Bracelets for Rwanda

Senior Discusses Future Volunteer Trip, Asks Students to Make Jewelry

Senior+Faith+Elliott+and+junior+Izzy+Castillo+make+bracelets+for+Rwanda+during+den+on+Sep.+17.+After+her+trip+to+Rwanda+last+year%2C+Elliott+decided+this+year+to+bring+with+her+handmade+friendship+bracelets.+%22They+are+such+an+uplifting%2C+happy+community+%5Bin+Rwanda%5D%2C%22+Elliott+said.+%22They+love+knowing+that+other+people+from+across+the+world%2C+like+the+kids%2C+are+thinking+of+them+and+making+bracelets%2C+thinking+of+them+and+for+them.+They+love+anything+that+came+from+the+U.S.%22%C2%A0
Back to Article
Back to Article

Bracelets for Rwanda

Senior Faith Elliott and junior Izzy Castillo make bracelets for Rwanda during den on Sep. 17. After her trip to Rwanda last year, Elliott decided this year to bring with her handmade friendship bracelets.

Senior Faith Elliott and junior Izzy Castillo make bracelets for Rwanda during den on Sep. 17. After her trip to Rwanda last year, Elliott decided this year to bring with her handmade friendship bracelets. "They are such an uplifting, happy community [in Rwanda]," Elliott said. "They love knowing that other people from across the world, like the kids, are thinking of them and making bracelets, thinking of them and for them. They love anything that came from the U.S." 

Photo by Aja Steiner

Senior Faith Elliott and junior Izzy Castillo make bracelets for Rwanda during den on Sep. 17. After her trip to Rwanda last year, Elliott decided this year to bring with her handmade friendship bracelets. "They are such an uplifting, happy community [in Rwanda]," Elliott said. "They love knowing that other people from across the world, like the kids, are thinking of them and making bracelets, thinking of them and for them. They love anything that came from the U.S." 

Photo by Aja Steiner

Photo by Aja Steiner

Senior Faith Elliott and junior Izzy Castillo make bracelets for Rwanda during den on Sep. 17. After her trip to Rwanda last year, Elliott decided this year to bring with her handmade friendship bracelets. "They are such an uplifting, happy community [in Rwanda]," Elliott said. "They love knowing that other people from across the world, like the kids, are thinking of them and making bracelets, thinking of them and for them. They love anything that came from the U.S."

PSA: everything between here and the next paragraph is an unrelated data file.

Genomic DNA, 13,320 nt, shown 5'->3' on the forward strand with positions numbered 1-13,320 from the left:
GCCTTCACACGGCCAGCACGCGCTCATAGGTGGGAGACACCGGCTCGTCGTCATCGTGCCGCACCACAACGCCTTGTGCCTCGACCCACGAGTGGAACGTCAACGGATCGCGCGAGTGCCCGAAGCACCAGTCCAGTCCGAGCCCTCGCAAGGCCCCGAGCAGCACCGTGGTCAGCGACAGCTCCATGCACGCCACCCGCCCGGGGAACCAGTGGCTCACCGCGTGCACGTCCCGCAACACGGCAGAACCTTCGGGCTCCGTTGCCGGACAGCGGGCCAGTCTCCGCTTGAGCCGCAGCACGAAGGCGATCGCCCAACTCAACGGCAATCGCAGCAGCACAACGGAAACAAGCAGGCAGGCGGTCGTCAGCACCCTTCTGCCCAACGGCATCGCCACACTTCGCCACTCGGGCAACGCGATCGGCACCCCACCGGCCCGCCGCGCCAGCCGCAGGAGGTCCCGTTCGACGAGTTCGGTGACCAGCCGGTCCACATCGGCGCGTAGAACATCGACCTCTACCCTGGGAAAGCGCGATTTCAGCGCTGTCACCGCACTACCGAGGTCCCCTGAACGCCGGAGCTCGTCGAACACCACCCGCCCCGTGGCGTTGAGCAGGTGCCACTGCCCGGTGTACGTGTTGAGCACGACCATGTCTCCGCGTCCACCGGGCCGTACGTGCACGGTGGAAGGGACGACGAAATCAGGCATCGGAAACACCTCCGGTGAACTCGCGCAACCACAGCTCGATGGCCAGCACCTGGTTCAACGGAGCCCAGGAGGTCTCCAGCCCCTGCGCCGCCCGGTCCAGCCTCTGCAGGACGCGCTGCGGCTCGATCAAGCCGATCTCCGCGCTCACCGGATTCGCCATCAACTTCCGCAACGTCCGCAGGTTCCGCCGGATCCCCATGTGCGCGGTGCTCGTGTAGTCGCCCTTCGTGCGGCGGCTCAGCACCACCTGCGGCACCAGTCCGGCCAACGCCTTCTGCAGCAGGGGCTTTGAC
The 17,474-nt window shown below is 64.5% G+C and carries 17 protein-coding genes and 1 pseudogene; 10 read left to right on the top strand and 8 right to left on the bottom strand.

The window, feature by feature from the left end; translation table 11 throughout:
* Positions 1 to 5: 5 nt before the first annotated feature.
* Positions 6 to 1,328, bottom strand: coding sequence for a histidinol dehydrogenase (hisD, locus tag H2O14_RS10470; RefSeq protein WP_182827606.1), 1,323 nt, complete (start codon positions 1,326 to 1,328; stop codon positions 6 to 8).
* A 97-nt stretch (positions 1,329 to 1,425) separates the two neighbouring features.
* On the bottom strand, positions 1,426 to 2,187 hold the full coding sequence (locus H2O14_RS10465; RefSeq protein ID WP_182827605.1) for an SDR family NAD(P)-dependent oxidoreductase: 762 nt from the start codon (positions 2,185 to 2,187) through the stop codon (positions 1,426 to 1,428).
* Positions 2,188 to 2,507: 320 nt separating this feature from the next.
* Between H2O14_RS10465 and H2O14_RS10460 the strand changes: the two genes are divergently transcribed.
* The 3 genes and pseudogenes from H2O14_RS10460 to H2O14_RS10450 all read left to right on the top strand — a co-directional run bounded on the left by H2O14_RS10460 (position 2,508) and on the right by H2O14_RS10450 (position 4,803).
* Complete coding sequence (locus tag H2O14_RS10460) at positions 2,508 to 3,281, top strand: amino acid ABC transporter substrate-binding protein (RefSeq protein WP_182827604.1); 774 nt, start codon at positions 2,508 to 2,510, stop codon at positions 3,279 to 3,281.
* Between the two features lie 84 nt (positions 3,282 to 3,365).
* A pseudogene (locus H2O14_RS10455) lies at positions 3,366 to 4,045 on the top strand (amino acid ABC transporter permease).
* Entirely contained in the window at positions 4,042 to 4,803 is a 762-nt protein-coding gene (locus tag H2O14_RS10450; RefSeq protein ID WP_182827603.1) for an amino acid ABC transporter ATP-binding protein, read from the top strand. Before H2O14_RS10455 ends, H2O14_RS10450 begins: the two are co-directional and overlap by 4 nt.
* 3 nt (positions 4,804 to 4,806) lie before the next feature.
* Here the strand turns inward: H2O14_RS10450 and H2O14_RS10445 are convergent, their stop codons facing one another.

Morgan Kasel, Reporter

Hang on for a minute...we're trying to find some more stories you might like.


Email This Story






Since 2001, the organization Africa New Life has educationally and economically supported families in Rwanda. The organization sends over 350 sponsors to the country each year, including students like senior Faith Elliott. This year, when Elliott leaves for Rwanda, she will bring with her unique, handmade friendship bracelets to give to the families she will meet during her visit. 

“I just thought that it would be nice to bring some bracelets for them,” Elliot said. “Last year we brought stickers and they absolutely loved those and they are really thankful for anything.” 

Elliott originally heard about the project from her mom, who has also participated in it a number of times. During their ten day stay, volunteers often engage in multiple activities such as building gardens, tending to water wells and spending time with village children. Elliott said that both this year and last, she received a lot of support from art and photography teacher Tiffany Asha who suggested bringing the project to the community. 

“It was actually Ms. Asha’s idea because I was making [the bracelets] in her class and she really supported me a lot when I came back from my trip to Rwanda last year,” Elliott said. “She was asking me about what I was doing this year and so it was her idea to open it up to her students.” 

With a goal of 200 bracelets, Elliot has found different ways to promote her project through social media and with the help of Asha. Two other schools are also supporting the project, along with a handful of CP students. She said that the bracelet making is a great way for students to help others and participate in a worthy cause.

“They are such an uplifting, happy community [in Rwanda],” Elliott said. “They love knowing that other people from across the world, like the kids, are thinking of them and making bracelets, thinking of them and for them. They love anything that came from the U.S.” 

Elliott’s family sponsors two children in Rwanda, helping them attend school and receive an education. She said that one of her favorite parts about visiting Rwanda last year was getting to meet and spend time with the children her family sponsors, as well as other kids.

“My favorite memories [were], probably [when] I got to hang out with my sponsor child in between working,” Elliot said. “And I got to work with him sometimes too because he would take a day off of school. Definitely being able to spend time with him.”

Elliott said that she hopes to continue helping villages in Rwanda, and even plans on attending college there after she graduates. She hopes to continue making bracelets and wishes that the project continues after she graduates.

“Rwanda is definitely looking like it’s going to be a big part of my future no matter what happens in college,” Elliot said. “I’ll still continue to bring bracelets with me beforehand, but I might be able to have a bigger impact learning and teaching there.”

If you wish to donate to this cause, bracelets are due to Asha or Elliott this Friday in room 4002. Special DENs are open in Asha’s room during the week if you wish to learn how to make bracelets and further participate in the project. For more information about the project, contact Asha or Elliott.